Archive - Latest News
October 20th, 2011
BLACKFOOT â€” Shortly before the United Way kickoff in Bingham County, SEICAA program coordinator Bobette Jackson helped an individual in need.
"About 20 minutes ago I helped a gal with some diapers and baby wipes," Jackson said. "Without United Way dollars I couldn't have helped as much."
Representatives of United Way of Southeastern Idaho were at the SEICAA office on Wednesday spreading their agency's message as part of the Greater Blackfoot Chamber of Commerce After Hours event.
THOMAS â€” The Snake River School District received a grade of A plus in its audit report Wednesday night.
Auditor Tim Folke with Folke CPA in Payette presented the audit report to the trustees.
"When doing a school audit, auditors look at two sets of figures," Folke said. Under compliance, an auditor looks to see all covenants are met and the school has maintained its testing. Folke normally looks for the school district's compliance in June.
BOISE, Idaho (AP) â€” A 7th District Judge has scheduled death row inmate Paul Ezra Rhoades to be executed next month. He would be the first person put to death in Idaho since 1994 and the state's second execution since 1957.
Rhoades, who was convicted of killing three people in Idaho Falls and Blackfoot in 1988, is scheduled to be executed by lethal injection on Nov. 18. Seventh District Judge Jon Shindurling issued the death warrants Wednesday.
The inmate executed in 1994, Keith Wells, voluntarily gave up his appeals and asked to be put to death.
BLACKFOOT â€” Planning and Zoning (P&Z) commissioners worked on completing the final details on the Bingham County Proposed Zoning Ordinance last Wednesday.
They discussed three points. These included commercial wind turbines, transmission lines and animal units.
BLACKFOOT â€“ Â A little over a week ago, Mountain View Middle School teacher Bekki Mangum and Blackfoot artist Willie Preacher were touring the 9/11 Memorial in New York City.
â€śItâ€™s a trip I would never have gone on without Bekki,â€ť Preacher said.
Mangum said the adventure started last May when Preacher won two airline tickets to anywhere in the United States. After some discussion, the couple settled on a trip to the Memorial.
The Memorial is a national tribute of remembrance and honor to the 2,983 people killed in the terror attacks of Sept. 11, 2001, and Feb. 26, 1993.
BLACKFOOT â€” The community of Blackfoot is hosting a welcome home celebration for the 116th Cavalry Brigade Combat Team of the Idaho National Guard from 6-8 p.m. Saturday at the parking lot between Wooton Way and Royal Street. There will be a bonfire and free chili, cookies and beverages for all soldiers, their families and community members.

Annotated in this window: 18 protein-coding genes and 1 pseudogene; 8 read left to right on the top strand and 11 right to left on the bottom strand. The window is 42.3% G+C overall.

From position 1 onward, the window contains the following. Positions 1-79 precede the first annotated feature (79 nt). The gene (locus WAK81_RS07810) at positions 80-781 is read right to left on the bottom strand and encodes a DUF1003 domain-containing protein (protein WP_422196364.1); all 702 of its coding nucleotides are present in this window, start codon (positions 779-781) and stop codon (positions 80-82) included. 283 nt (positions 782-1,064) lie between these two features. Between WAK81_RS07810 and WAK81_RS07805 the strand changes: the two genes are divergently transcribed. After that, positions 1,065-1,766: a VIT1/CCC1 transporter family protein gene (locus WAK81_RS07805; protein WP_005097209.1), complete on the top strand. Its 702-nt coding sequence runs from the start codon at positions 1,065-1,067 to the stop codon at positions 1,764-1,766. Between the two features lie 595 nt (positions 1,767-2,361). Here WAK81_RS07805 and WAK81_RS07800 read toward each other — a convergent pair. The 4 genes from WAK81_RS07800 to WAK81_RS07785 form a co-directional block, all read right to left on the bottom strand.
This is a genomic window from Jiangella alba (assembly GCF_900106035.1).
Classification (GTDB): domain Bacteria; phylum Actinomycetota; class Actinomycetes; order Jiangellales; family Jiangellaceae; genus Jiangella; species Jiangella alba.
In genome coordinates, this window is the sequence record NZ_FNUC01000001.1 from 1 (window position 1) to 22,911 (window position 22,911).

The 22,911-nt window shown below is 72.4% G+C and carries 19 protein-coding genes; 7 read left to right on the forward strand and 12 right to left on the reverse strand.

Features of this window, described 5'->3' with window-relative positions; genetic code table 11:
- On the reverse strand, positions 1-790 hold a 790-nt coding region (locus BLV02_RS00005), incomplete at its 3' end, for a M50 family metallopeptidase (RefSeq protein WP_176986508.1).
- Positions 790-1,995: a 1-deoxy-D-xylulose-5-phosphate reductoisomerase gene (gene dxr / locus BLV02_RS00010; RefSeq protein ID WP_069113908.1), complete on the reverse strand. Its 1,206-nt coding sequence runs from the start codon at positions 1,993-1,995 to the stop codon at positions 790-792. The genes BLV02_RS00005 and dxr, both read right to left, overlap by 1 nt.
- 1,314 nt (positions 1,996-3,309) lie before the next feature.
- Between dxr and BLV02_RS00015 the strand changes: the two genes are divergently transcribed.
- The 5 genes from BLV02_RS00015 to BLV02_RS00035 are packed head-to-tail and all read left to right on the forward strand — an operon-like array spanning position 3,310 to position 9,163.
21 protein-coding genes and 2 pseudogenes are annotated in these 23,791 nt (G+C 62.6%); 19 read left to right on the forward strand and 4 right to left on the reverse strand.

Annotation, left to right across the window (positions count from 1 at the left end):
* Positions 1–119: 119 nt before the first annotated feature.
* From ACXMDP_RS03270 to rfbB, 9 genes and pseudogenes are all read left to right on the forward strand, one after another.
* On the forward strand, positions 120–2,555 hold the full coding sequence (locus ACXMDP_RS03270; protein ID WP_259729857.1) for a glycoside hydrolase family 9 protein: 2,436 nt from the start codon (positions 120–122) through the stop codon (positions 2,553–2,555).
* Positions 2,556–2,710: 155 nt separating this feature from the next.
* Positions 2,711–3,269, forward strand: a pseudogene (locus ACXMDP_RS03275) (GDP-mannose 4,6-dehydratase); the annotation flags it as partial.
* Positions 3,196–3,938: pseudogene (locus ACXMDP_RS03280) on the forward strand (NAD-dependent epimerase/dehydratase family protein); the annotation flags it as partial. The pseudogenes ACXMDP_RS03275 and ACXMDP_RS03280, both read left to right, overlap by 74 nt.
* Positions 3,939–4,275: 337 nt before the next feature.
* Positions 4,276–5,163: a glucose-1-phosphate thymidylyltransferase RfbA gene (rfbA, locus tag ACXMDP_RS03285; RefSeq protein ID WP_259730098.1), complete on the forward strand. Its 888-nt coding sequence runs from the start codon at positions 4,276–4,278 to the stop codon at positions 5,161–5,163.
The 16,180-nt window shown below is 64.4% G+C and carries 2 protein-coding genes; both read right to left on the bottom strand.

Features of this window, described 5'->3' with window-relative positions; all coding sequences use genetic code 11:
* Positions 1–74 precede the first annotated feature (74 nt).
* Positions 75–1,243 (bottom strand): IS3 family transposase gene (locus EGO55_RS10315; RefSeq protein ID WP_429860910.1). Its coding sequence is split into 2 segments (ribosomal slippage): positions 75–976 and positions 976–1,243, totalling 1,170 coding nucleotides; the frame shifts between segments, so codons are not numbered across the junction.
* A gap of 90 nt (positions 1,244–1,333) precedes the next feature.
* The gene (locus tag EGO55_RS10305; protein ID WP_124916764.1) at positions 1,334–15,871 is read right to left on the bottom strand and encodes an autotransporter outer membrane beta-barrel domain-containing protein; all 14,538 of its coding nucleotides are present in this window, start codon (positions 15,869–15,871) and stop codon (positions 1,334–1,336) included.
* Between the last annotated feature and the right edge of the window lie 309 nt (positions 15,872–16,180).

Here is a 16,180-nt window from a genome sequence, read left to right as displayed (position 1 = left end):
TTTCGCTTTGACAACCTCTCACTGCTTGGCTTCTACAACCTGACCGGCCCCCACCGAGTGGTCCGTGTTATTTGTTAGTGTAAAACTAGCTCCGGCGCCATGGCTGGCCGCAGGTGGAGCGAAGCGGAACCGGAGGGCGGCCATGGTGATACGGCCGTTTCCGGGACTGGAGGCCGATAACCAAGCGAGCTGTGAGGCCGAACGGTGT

Blackfoot Mayor Mike Virtue said the event will be very informal to allow the returned soldiers to spend time with family and friends without obligation.
BLACKFOOT â€” The Blackfoot City Council passed an employee policy at their meeting Tuesday defining employee recreation discounts at the Blackfoot Pool and Golf Course.
Councilman Rich Woodfin said city employees have been receiving discounts for several years but there is no policy defining what the discount is and who is eligible to receive the discounts.
"It's been brought to my attention from a number of people," Woodfin said. "Really there is no policy at this time."
Jamie Peery Warren is doing just fine, thank you.
Speaking from her home in Norman, Okla., the former Blackfoot woman excitedly noted that she and her donor's lungs completed their first five-kilometer race in mid-September.
Four years ago, thanks to the help of the Blackfoot community, Warren traveled to Pittsburgh, Penn., and had a double-lung transplant.
Shortly thereafter, Warren and her husband Bryan moved to Phoenix, Ariz., so he could become a motorcycle technician.
FIRTH â€” The proposal of the Firth Cemetery District highlighted the October Firth School Board meeting last Thursday.
School trustees met in executive session to discuss the cemetery proposal. Coming out of executive session, no motion was made.
"The trustees are still thinking about," said Superintendent Sid Tubbs.
Board member Cheryse Hooste said the Firth Cemetery needs to expand.
"There are no more plots available to be purchased," Hooste said.